How to Choose Fragrances

How to Choose Fragrances

At the farmer's market, the first thing any customer does is scoop up a bar of soap and take a sniff. Fragrance is a huge part of the soap experience, even in un-fragranced soap (people who love Unscented and Honey Oatmeal, our two un-fragranced soaps, report they have a lovely "clean" scent). But how on earth do you choose a soap scent when you're shopping online? We share your frustration - you're trying to figure out the fragrance and we're trying to describe fragrances in a way you can interpret without smell-o-vision!

So, how can we get a sense for a scent just from reading a description? Fragrance notes. You don't have to be professional perfumer to understand the language of fragrance. "Notes" can be fruity, floral, spicy, musky, woody, or fresh. We describe our soap scents using the following basic structure:

Top notes: these are the notes you smell first, and they'll be the first to fade.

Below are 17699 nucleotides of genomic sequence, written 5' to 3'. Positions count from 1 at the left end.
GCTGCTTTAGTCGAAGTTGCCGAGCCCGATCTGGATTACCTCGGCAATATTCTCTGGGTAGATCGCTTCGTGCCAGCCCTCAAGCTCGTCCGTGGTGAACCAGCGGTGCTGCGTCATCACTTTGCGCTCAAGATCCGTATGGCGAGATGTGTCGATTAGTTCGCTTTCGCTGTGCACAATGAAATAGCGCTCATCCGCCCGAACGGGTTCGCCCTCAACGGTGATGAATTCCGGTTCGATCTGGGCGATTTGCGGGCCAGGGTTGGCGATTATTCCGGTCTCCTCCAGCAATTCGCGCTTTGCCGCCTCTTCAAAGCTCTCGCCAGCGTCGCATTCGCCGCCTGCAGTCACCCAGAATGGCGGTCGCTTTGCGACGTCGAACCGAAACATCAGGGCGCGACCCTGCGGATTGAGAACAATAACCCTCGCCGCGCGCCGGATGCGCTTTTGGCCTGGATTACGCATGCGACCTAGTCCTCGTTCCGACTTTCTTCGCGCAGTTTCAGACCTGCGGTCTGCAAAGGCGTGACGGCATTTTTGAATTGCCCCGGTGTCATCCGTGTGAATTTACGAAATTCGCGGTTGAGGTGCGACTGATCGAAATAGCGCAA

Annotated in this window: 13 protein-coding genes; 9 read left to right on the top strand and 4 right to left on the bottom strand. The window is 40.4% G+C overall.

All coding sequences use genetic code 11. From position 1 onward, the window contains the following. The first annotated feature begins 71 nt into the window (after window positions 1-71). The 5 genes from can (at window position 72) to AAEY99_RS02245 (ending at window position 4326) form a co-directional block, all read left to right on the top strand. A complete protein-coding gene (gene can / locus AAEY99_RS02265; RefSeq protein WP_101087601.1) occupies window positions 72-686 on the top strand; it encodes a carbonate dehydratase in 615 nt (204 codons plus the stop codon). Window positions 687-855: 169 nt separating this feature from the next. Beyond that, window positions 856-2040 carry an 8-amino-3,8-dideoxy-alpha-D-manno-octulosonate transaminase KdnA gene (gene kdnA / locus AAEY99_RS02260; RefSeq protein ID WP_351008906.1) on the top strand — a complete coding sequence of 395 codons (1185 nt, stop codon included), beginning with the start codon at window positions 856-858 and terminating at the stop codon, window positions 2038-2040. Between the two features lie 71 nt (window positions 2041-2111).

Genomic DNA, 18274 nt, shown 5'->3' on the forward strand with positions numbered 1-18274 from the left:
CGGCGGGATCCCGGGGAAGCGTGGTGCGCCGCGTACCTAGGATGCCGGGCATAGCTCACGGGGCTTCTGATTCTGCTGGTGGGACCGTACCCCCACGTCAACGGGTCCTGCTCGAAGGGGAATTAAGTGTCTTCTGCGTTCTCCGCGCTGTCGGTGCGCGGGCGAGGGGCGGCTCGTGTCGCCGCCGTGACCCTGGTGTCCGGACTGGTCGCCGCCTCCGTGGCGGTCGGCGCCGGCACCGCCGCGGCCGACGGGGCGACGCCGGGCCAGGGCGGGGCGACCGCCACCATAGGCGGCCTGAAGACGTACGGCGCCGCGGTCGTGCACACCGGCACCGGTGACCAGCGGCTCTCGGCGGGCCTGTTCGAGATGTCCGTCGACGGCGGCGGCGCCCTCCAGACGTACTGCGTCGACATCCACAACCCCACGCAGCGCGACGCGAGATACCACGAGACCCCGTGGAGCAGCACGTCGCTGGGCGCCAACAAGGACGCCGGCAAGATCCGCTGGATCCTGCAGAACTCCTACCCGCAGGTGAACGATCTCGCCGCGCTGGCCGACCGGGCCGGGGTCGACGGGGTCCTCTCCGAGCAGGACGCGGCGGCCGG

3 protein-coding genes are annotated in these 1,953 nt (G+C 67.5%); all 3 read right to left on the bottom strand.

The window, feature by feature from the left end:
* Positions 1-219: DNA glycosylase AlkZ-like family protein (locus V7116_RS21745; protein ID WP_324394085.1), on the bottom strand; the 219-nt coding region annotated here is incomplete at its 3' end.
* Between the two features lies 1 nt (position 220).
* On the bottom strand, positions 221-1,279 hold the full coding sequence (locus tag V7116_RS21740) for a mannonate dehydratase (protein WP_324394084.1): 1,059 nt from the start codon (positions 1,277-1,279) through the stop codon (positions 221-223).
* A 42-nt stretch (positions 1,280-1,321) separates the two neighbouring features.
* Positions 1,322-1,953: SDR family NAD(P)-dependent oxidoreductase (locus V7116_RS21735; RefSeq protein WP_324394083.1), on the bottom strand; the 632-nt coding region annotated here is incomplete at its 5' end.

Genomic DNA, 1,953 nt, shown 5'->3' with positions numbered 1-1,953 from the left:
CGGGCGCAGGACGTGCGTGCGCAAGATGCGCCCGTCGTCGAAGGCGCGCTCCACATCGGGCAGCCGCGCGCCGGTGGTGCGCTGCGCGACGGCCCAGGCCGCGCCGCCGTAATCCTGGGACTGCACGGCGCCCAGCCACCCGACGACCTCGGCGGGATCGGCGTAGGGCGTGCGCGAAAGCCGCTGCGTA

Middle notes or heart notes: the notes you smell next are the middle or heart notes - they make up about 70% of what you smell, and are the "main" part of the fragrance. 

Base notes: you'll detect these notes last, and they boost the lighter notes while also anchoring the fragrance. These notes last the longest and lend body to the overall impression.

In each soap description, the fragrance notes are broken down in this way. It may help to notice the fragrance structure of some soap or perfume you're already familiar with and enjoy. Do you love floral notes? Woody notes? Fresh? Spicy?

My favorite perfume, since I was a teenager, is Sunflowers by Elizabeth Arden. If you're familiar with this perfume, the breakdown looks like this:

Top: bergamot, lemon, mandarin, melon, peach, osmanthus, orange blossom, rosewood

Middle: jasmine, cyclamen, lily of the valley, rose, orris

Base: sandalwood, cedar, musk, amber, moss

Our "Summer Sunflower" goat milk soap offers a very similar set of fragrance notes. 

Google your favorite fragrances and see what fragrance notes you love best. Once you begin exploring how fragrances work, you'll open up a whole world of olfactory bliss.


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